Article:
The Bears' front office let go of three veterans Monday morning: DT Tommie Harris, LB Hunter Hillenmeyer and OT Kevin Shaffer. Hillenmeyer was a solid but unspectacular defender who spent eight years in Chicago. Shaffer was a swing tackle who has played a backup role since being signed as a free agent in 2009. Neither player contributed much at all last season and won't be too difficult to replace.
Harris, on the other hand, is a former first-round draft pick and three-time Pro Bowl defensive tackle. His drastic drop dip in production the last two seasons has been a constant talking point for Bears fans, media and coaches. He played so poorly the first half of last season that coach Lovie Smith chose to bench him for a large Monday Night tilt against Green Bay.
The writing was on the wall. It's officially time to find his replacement. In addition, the Bears could lose DT Anthony Adams to free agency this off-season. It's a safe bet at least one of its seven picks in the upcoming draft will be used to find another tackle to slide into the rotation. This is a deep draft for defensive linemen, and with the needs along the offensive line, it's not likely Chicago will draft DT in Round 1. So here are four draft prospects that could fill that need in Round 2 or later.
Marvin Austin, North Carolina, 6-2, 309
Had Austin not been suspended his senior year for NCAA violations, we'd be talking about him as a top-20 pick. As it is, his accepting of improper benefits waved enough red flags that he'll most likely fall to the second round. Yet after hearing him speak at the Scouting Combine, he seems to be a decent kid, very contrite, who while still upset about missing his final year at Chapel Hill, is ready to move on. And as we know, Jerry Angelo isn't afraid to draft players with character concerns.
Austin is a powerful player who explodes off the ball. His athleticism showed at the combine. He has very quick hands and feet, and good balance. If he falls to them in the second round, the Bears would be getting a very good player who is well-suited to play the three-technique.
Kenrick Ellis, Hampton, 6-5, 346
Ellis is a very intriguing option should Adams decide to sign elsewhere. He is a huge human being who would demand double teams, opening up room for Brian Urlacher and Lance Briggs behind him. He's a powerful bull rusher who said at the combine he loves stopping the run and referred to himself as "relentless." While he's a little taller than a typical Smith defensive lineman, his sheer size would be hard for the Bears to overlook.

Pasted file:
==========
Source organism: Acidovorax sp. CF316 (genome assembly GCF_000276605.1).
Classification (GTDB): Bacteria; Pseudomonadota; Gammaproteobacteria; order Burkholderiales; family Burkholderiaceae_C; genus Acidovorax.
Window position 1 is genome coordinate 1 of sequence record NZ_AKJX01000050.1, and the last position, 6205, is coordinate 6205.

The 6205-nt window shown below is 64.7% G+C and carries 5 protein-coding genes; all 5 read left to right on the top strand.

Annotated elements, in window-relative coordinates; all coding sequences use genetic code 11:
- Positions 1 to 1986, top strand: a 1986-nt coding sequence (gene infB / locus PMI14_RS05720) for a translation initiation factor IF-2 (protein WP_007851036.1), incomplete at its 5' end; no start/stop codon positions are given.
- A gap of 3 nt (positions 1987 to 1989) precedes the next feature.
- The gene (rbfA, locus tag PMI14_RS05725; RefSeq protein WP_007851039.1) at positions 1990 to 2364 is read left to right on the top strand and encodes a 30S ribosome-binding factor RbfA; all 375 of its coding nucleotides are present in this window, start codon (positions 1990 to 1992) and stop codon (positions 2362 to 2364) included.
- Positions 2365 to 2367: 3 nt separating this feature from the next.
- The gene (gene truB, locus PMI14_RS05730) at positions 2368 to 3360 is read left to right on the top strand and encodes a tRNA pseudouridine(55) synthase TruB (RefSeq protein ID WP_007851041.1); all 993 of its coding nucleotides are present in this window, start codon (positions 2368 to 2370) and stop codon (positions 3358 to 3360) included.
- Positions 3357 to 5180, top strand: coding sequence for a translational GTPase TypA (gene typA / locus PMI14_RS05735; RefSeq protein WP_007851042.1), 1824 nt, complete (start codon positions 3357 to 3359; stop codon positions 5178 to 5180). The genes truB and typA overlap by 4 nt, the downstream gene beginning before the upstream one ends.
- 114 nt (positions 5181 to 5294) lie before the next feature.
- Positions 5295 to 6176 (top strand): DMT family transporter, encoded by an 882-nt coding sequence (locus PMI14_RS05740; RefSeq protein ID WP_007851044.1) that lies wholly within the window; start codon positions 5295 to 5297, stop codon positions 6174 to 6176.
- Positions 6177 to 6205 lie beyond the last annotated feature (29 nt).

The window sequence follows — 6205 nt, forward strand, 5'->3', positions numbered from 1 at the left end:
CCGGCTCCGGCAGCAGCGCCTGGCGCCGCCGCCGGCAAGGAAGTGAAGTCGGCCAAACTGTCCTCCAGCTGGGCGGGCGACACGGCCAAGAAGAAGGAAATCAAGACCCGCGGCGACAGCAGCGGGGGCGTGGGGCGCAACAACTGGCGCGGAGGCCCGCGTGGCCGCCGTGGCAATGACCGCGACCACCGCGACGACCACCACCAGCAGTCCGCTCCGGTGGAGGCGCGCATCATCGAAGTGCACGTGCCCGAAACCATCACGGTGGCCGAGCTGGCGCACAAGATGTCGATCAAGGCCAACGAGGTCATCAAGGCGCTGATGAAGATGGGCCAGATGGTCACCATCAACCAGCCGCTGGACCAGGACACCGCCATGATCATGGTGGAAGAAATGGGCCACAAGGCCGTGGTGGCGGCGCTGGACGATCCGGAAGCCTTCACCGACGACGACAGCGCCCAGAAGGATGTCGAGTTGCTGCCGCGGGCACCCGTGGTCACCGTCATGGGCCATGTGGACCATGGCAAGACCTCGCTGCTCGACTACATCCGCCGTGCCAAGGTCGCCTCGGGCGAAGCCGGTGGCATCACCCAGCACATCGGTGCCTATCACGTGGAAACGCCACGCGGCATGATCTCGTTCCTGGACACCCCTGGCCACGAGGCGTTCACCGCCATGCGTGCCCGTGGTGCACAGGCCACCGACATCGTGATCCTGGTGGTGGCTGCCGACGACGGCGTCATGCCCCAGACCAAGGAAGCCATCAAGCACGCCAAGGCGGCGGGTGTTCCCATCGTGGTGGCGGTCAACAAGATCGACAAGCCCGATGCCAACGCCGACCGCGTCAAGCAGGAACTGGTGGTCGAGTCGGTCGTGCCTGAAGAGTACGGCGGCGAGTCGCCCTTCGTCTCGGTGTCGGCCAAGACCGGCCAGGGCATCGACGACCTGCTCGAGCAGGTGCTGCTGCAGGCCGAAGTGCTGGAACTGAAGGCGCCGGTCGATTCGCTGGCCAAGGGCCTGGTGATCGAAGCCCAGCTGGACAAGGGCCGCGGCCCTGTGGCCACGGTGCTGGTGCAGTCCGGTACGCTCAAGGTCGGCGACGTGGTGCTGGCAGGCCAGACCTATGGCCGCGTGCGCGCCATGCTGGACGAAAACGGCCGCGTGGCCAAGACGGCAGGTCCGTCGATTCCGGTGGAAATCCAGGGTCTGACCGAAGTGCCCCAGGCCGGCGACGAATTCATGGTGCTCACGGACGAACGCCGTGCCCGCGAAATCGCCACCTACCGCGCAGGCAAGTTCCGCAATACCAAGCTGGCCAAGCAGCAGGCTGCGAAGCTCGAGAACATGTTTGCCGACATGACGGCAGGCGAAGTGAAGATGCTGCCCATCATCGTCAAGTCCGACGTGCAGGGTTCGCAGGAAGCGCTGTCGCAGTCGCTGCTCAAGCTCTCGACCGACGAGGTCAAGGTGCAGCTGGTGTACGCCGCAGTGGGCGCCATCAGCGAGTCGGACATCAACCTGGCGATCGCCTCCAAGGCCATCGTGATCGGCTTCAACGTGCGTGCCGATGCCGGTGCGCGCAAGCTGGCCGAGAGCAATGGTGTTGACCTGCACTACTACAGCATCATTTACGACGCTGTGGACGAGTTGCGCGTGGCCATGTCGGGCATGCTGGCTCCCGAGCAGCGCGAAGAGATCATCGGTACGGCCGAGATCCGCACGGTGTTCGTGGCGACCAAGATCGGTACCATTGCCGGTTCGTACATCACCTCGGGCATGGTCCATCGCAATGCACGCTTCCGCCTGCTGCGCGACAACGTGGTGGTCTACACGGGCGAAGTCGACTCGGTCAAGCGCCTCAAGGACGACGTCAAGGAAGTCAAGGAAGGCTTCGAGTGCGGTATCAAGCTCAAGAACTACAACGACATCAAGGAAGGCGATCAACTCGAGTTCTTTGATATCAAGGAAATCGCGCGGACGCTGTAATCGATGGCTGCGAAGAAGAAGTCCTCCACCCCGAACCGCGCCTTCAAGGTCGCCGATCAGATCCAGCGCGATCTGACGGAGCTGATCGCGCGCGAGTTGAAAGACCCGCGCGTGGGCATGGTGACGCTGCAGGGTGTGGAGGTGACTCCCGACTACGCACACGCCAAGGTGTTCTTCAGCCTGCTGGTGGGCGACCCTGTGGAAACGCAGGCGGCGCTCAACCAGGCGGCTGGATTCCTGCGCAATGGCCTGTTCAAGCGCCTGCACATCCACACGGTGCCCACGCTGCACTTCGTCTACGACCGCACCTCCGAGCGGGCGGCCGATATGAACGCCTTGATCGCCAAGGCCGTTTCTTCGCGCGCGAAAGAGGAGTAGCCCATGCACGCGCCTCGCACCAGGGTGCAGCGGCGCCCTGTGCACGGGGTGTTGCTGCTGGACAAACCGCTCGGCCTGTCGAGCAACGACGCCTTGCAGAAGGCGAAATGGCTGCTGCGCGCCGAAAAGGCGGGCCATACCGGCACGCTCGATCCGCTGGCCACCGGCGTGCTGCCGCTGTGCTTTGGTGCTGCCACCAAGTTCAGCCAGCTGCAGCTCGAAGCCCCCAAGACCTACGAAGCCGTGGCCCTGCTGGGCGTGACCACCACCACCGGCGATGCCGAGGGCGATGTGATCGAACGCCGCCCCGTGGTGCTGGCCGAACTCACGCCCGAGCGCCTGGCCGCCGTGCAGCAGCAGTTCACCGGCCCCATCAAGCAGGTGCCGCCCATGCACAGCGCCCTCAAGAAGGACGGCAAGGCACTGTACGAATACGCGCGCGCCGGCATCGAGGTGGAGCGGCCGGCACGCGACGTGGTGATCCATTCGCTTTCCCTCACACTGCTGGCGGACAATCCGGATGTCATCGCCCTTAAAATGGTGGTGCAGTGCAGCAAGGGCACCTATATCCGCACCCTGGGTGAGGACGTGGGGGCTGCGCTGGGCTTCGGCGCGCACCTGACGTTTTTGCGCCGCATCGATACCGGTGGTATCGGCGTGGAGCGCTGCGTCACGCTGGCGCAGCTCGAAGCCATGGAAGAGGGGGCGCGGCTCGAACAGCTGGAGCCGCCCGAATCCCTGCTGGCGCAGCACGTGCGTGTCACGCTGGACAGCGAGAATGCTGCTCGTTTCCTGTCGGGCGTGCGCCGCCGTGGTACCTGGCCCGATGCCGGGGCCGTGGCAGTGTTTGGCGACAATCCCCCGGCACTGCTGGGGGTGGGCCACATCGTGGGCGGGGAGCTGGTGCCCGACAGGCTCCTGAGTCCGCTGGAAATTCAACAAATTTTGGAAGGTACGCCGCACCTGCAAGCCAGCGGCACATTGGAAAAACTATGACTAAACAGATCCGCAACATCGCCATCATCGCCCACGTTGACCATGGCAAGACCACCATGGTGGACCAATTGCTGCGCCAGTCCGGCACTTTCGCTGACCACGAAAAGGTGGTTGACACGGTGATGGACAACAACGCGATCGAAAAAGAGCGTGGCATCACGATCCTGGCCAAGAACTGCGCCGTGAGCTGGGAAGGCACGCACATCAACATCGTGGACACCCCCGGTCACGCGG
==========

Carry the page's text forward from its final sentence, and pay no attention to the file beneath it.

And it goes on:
Like Austin though, Ellis has some questions about his character. He was dismissed from South Carolina after the 2008 season for violating team policies and transferred to Hampton. He has also had problems keeping his weight down. These issues, coupled with the fact he played at a small school, could see him fall to third round, which would be a perfect spot for Chicago to grab him.
Jarvis Jenkins, Clemson, 6-4, 310
Jenkins has the body type to play multiple positions along the defensive line. His size could make him a decent nose tackle, but he also has the quickness to play the three-technique. He even has experience at defensive end. He is at his best versus the run, where he can utilize his quick hands and discipline. His pass rush skills definitely need some work, which means he won't be seeing the field on 3rd down for a while.
"If I want to be an elite player in the NFL, I have to improve on my pass rushing because sacks get you paid, sacks get you in the Hall of Fame," he said.
Jenkins has had no off-the-field issues and was very well-spoken. He said he emulates his game after Tommie Harris. If he falls to the Bears in Round 2, fans will want the 2004 version of Harris, not the 2009 version.
Jurrell Casey, USC, 6-1, 300
Casey is a very impressive young man. He played a leadership role for USC the past two seasons. He had no off-the-field or academic issues. He is very quick off the ball, has a thick base and is phenomenal against the run. He felt his only weakness was recognizing the play action on first downs and shifting into the pass rush. He's ideally suited to play the three-technique, and has the prototypical size for a DT in Smith's system.
"My greatest strength is my quickness off the ball and being able to redirect sideline to sideline," Casey said at the combine.
Like most players coming out of Southern California, he is slightly overrated, and could come off the board early in the second round. Yet of all the players at the combine, Casey reminded me the most of Harris in his early career. It's hard to imagine Chicago passing him up if he falls to them in the second round.
Jeremy Stoltz is Publisher of BearReport.com. To read him every day, visit BearReport.com and become a Chicago Bears insider.